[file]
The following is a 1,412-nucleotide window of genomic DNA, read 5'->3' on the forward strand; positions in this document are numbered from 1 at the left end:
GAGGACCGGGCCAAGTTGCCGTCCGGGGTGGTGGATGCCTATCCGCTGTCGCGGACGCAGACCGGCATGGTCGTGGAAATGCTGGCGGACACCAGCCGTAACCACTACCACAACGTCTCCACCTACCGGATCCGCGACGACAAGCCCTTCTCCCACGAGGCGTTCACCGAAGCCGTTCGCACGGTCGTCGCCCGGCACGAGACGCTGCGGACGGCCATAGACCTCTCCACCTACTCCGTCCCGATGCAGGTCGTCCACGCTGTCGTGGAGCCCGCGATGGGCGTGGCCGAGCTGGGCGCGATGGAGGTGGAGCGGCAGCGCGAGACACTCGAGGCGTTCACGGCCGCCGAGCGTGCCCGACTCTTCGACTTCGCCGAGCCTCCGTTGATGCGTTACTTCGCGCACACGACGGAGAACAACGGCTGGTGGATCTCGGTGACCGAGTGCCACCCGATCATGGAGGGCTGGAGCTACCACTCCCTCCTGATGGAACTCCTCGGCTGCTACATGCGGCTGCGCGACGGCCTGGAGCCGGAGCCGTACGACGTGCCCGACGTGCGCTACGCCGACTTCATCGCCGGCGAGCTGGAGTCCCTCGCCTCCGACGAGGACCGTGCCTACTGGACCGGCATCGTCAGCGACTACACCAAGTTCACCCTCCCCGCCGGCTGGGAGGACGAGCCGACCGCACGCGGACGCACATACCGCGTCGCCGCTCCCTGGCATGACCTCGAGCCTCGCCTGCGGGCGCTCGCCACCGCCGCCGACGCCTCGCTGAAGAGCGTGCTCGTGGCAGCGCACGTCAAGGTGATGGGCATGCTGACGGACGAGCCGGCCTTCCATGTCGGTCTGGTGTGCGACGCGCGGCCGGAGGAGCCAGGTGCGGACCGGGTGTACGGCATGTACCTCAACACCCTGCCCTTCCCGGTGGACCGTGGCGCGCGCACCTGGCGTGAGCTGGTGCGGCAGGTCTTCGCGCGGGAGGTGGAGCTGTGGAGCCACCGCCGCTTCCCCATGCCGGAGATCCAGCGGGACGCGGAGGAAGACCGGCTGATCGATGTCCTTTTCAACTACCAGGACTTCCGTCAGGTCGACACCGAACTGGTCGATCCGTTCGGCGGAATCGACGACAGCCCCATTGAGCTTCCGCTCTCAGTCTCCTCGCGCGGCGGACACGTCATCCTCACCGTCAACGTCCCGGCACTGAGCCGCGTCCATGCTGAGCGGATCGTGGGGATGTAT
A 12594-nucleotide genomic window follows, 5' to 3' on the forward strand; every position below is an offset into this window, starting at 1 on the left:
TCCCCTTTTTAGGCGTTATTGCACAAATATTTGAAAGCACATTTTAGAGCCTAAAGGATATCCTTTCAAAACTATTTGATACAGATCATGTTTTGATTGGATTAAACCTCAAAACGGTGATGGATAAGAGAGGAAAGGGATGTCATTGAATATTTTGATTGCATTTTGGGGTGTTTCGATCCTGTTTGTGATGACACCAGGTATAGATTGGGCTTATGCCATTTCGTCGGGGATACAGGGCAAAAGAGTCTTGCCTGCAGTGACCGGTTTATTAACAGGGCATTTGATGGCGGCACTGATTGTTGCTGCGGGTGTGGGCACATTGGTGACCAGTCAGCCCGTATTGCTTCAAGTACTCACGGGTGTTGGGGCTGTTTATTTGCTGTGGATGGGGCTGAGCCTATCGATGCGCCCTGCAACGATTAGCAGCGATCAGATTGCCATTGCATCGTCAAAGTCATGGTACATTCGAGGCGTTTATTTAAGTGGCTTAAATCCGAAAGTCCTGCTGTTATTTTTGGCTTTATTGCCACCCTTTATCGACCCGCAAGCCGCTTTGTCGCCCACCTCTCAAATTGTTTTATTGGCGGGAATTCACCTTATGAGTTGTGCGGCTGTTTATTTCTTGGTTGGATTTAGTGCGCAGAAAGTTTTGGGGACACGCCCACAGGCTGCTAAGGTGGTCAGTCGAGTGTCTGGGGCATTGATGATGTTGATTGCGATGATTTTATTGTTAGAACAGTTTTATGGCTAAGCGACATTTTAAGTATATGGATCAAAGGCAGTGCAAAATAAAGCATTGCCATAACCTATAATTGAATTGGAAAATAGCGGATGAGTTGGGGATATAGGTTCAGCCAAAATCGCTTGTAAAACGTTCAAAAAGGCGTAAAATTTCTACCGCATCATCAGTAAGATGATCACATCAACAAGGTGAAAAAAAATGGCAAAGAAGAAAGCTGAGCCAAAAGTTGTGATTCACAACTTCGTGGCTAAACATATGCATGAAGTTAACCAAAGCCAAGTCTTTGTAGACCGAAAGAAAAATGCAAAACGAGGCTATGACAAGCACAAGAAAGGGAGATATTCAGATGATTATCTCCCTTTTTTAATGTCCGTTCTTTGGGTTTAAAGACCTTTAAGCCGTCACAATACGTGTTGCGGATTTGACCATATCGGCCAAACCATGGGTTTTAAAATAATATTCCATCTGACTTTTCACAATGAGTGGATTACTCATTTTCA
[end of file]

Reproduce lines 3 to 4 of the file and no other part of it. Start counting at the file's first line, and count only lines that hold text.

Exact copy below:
A 12594-nucleotide genomic window follows, 5' to 3' on the forward strand; every position below is an offset into this window, starting at 1 on the left:
TCCCCTTTTTAGGCGTTATTGCACAAATATTTGAAAGCACATTTTAGAGCCTAAAGGATATCCTTTCAAAACTATTTGATACAGATCATGTTTTGATTGGATTAAACCTCAAAACGGTGATGGATAAGAGAGGAAAGGGATGTCATTGAATATTTTGATTGCATTTTGGGGTGTTTCGATCCTGTTTGTGATGACACCAGGTATAGATTGGGCTTATGCCATTTCGTCGGGGATACAGGGCAAAAGAGTCTTGCCTGCAGTGACCGGTTTATTAACAGGGCATTTGATGGCGGCACTGATTGTTGCTGCGGGTGTGGGCACATTGGTGACCAGTCAGCCCGTATTGCTTCAAGTACTCACGGGTGTTGGGGCTGTTTATTTGCTGTGGATGGGGCTGAGCCTATCGATGCGCCCTGCAACGATTAGCAGCGATCAGATTGCCATTGCATCGTCAAAGTCATGGTACATTCGAGGCGTTTATTTAAGTGGCTTAAATCCGAAAGTCCTGCTGTTATTTTTGGCTTTATTGCCACCCTTTATCGACCCGCAAGCCGCTTTGTCGCCCACCTCTCAAATTGTTTTATTGGCGGGAATTCACCTTATGAGTTGTGCGGCTGTTTATTTCTTGGTTGGATTTAGTGCGCAGAAAGTTTTGGGGACACGCCCACAGGCTGCTAAGGTGGTCAGTCGAGTGTCTGGGGCATTGATGATGTTGATTGCGATGATTTTATTGTTAGAACAGTTTTATGGCTAAGCGACATTTTAAGTATATGGATCAAAGGCAGTGCAAAATAAAGCATTGCCATAACCTATAATTGAATTGGAAAATAGCGGATGAGTTGGGGATATAGGTTCAGCCAAAATCGCTTGTAAAACGTTCAAAAAGGCGTAAAATTTCTACCGCATCATCAGTAAGATGATCACATCAACAAGGTGAAAAAAAATGGCAAAGAAGAAAGCTGAGCCAAAAGTTGTGATTCACAACTTCGTGGCTAAACATATGCATGAAGTTAACCAAAGCCAAGTCTTTGTAGACCGAAAGAAAAATGCAAAACGAGGCTATGACAAGCACAAGAAAGGGAGATATTCAGATGATTATCTCCCTTTTTTAATGTCCGTTCTTTGGGTTTAAAGACCTTTAAGCCGTCACAATACGTGTTGCGGATTTGACCATATCGGCCAAACCATGGGTTTTAAAATAATATTCCATCTGACTTTTCACAATGAGTGGATTACTCATTTTCA